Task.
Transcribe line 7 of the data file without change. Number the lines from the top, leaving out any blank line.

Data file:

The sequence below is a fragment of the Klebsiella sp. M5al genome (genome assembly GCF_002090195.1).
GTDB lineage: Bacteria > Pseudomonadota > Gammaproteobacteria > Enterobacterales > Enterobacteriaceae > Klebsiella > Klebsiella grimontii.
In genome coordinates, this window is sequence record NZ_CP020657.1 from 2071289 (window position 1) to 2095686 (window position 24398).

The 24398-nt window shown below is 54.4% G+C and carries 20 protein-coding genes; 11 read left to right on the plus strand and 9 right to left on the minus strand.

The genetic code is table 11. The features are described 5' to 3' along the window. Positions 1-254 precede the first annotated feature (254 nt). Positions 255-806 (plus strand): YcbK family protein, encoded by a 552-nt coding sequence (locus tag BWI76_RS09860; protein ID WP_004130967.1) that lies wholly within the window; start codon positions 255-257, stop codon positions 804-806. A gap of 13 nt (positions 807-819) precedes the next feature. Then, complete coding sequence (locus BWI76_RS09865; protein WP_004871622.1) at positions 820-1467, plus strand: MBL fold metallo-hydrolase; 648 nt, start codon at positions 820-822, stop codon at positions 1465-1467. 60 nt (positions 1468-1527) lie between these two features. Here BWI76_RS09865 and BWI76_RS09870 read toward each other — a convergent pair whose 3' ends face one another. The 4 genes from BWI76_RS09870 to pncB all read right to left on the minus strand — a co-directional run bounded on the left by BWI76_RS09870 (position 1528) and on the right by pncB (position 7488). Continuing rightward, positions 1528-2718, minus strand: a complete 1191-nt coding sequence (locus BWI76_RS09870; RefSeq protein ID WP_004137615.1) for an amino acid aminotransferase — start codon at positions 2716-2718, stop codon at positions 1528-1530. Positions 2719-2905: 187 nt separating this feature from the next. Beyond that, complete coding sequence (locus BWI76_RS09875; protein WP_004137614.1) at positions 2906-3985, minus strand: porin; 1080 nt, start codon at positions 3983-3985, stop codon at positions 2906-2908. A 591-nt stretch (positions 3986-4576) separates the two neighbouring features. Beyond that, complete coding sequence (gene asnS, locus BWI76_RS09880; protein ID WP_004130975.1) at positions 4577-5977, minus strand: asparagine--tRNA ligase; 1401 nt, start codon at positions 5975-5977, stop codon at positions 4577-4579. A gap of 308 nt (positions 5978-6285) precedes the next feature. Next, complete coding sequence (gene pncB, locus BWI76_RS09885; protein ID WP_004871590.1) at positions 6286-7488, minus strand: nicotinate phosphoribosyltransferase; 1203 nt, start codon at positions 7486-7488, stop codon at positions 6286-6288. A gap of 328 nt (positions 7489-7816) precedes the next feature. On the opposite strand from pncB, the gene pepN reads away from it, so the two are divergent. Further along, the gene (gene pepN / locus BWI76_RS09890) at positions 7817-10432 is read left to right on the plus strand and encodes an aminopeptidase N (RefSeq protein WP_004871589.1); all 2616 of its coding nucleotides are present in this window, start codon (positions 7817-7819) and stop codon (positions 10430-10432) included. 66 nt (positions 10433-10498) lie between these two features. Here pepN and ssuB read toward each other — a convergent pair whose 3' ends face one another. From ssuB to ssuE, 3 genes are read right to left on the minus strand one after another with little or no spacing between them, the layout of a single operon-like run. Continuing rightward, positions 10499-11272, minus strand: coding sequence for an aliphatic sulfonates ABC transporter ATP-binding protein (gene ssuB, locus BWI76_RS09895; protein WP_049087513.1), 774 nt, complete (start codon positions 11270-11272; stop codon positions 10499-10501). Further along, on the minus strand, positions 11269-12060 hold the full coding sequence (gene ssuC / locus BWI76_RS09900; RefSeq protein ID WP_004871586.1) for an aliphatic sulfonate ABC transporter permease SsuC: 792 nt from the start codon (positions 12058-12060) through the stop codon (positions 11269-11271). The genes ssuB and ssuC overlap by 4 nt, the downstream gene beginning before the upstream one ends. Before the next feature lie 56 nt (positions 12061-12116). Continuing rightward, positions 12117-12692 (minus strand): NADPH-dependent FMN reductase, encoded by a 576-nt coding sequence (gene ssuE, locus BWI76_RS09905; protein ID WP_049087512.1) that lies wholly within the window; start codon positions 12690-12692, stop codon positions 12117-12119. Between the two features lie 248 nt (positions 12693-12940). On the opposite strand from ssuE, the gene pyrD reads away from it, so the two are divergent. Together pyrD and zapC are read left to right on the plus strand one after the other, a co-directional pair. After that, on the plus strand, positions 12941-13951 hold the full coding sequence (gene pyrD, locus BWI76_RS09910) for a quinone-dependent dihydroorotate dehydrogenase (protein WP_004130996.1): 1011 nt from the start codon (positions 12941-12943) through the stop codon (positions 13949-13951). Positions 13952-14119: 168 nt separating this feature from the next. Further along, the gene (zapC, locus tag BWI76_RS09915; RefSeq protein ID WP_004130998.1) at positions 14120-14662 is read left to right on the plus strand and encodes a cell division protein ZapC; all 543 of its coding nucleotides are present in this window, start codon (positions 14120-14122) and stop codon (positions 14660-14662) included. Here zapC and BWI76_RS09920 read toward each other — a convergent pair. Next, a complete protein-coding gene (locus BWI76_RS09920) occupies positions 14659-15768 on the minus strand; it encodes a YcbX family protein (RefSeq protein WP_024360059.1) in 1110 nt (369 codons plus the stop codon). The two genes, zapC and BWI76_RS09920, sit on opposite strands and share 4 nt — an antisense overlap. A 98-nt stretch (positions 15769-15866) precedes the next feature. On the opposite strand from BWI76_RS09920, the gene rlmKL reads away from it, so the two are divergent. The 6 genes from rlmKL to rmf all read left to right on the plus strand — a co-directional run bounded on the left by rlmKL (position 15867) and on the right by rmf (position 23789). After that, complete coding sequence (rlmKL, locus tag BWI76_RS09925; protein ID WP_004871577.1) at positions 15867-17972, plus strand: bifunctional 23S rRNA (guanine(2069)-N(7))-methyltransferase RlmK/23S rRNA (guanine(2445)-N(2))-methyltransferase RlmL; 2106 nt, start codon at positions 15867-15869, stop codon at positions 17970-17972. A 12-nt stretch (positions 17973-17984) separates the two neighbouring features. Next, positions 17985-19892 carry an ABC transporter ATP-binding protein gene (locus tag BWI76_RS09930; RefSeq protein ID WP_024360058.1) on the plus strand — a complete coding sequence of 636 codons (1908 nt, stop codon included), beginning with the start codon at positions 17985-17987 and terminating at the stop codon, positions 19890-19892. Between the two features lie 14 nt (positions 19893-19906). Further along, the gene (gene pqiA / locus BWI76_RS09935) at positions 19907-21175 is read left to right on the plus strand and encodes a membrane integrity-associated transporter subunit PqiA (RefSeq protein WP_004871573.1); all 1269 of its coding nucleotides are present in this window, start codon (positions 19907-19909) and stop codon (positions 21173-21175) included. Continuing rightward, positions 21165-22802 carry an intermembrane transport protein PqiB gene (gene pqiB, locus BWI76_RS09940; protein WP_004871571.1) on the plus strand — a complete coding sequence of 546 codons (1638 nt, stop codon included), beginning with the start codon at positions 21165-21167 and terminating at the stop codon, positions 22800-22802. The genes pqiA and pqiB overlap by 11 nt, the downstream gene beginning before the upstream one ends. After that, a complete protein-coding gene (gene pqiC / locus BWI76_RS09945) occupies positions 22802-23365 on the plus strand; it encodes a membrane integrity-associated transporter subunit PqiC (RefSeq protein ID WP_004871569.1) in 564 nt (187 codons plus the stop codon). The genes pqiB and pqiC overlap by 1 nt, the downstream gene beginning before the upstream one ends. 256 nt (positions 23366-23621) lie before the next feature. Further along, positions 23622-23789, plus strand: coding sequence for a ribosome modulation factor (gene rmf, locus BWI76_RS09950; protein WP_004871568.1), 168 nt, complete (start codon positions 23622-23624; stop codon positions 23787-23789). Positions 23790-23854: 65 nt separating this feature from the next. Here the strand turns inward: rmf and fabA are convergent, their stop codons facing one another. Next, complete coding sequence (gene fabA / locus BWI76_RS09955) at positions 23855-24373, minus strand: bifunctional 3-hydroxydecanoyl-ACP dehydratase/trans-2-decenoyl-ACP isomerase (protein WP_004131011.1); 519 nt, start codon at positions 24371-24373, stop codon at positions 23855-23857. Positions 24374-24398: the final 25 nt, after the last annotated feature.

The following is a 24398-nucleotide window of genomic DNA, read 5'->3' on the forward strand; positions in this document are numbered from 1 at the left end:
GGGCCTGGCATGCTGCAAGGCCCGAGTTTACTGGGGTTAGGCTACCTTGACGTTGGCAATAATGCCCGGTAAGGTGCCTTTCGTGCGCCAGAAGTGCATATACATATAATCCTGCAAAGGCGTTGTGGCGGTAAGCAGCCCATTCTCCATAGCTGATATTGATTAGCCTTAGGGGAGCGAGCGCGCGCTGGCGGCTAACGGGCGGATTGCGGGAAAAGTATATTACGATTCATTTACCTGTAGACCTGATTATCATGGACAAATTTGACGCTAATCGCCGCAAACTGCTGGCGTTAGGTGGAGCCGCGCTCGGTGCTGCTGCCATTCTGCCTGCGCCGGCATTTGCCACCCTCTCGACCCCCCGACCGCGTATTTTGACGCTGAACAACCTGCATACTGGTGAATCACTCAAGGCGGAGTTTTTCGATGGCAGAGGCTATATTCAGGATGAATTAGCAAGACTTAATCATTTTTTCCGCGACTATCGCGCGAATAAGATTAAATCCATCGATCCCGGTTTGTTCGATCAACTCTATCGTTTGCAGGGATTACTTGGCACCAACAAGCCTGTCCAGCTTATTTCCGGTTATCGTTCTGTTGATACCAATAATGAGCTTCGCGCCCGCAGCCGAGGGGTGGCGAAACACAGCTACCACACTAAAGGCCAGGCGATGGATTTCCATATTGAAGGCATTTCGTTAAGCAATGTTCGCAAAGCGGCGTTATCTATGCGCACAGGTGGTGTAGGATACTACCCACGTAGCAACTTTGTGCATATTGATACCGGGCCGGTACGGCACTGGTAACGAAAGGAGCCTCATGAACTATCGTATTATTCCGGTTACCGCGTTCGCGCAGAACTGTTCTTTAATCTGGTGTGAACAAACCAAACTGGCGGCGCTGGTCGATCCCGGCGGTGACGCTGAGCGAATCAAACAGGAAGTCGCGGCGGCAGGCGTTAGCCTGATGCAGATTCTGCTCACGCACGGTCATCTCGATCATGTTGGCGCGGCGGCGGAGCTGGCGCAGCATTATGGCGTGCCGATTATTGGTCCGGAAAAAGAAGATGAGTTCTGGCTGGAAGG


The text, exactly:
GGGCCTGGCATGCTGCAAGGCCCGAGTTTACTGGGGTTAGGCTACCTTGACGTTGGCAATAATGCCCGGTAAGGTGCCTTTCGTGCGCCAGAAGTGCATATACATATAATCCTGCAAAGGCGTTGTGGCGGTAAGCAGCCCATTCTCCATAGCTGATATTGATTAGCCTTAGGGGAGCGAGCGCGCGCTGGCGGCTAACGGGCGGATTGCGGGAAAAGTATATTACGATTCATTTACCTGTAGACCTGATTATCATGGACAAATTTGACGCTAATCGCCGCAAACTGCTGGCGTTAGGTGGAGCCGCGCTCGGTGCTGCTGCCATTCTGCCTGCGCCGGCATTTGCCACCCTCTCGACCCCCCGACCGCGTATTTTGACGCTGAACAACCTGCATACTGGTGAATCACTCAAGGCGGAGTTTTTCGATGGCAGAGGCTATATTCAGGATGAATTAGCAAGACTTAATCATTTTTTCCGCGACTATCGCGCGAATAAGATTAAATCCATCGATCCCGGTTTGTTCGATCAACTCTATCGTTTGCAGGGATTACTTGGCACCAACAAGCCTGTCCAGCTTATTTCCGGTTATCGTTCTGTTGATACCAATAATGAGCTTCGCGCCCGCAGCCGAGGGGTGGCGAAACACAGCTACCACACTAAAGGCCAGGCGATGGATTTCCATATTGAAGGCATTTCGTTAAGCAATGTTCGCAAAGCGGCGTTATCTATGCGCACAGGTGGTGTAGGATACTACCCACGTAGCAACTTTGTGCATATTGATACCGGGCCGGTACGGCACTGGTAACGAAAGGAGCCTCATGAACTATCGTATTATTCCGGTTACCGCGTTCGCGCAGAACTGTTCTTTAATCTGGTGTGAACAAACCAAACTGGCGGCGCTGGTCGATCCCGGCGGTGACGCTGAGCGAATCAAACAGGAAGTCGCGGCGGCAGGCGTTAGCCTGATGCAGATTCTGCTCACGCACGGTCATCTCGATCATGTTGGCGCGGCGGCGGAGCTGGCGCAGCATTATGGCGTGCCGATTATTGGTCCGGAAAAAGAAGATGAGTTCTGGCTGGAAGG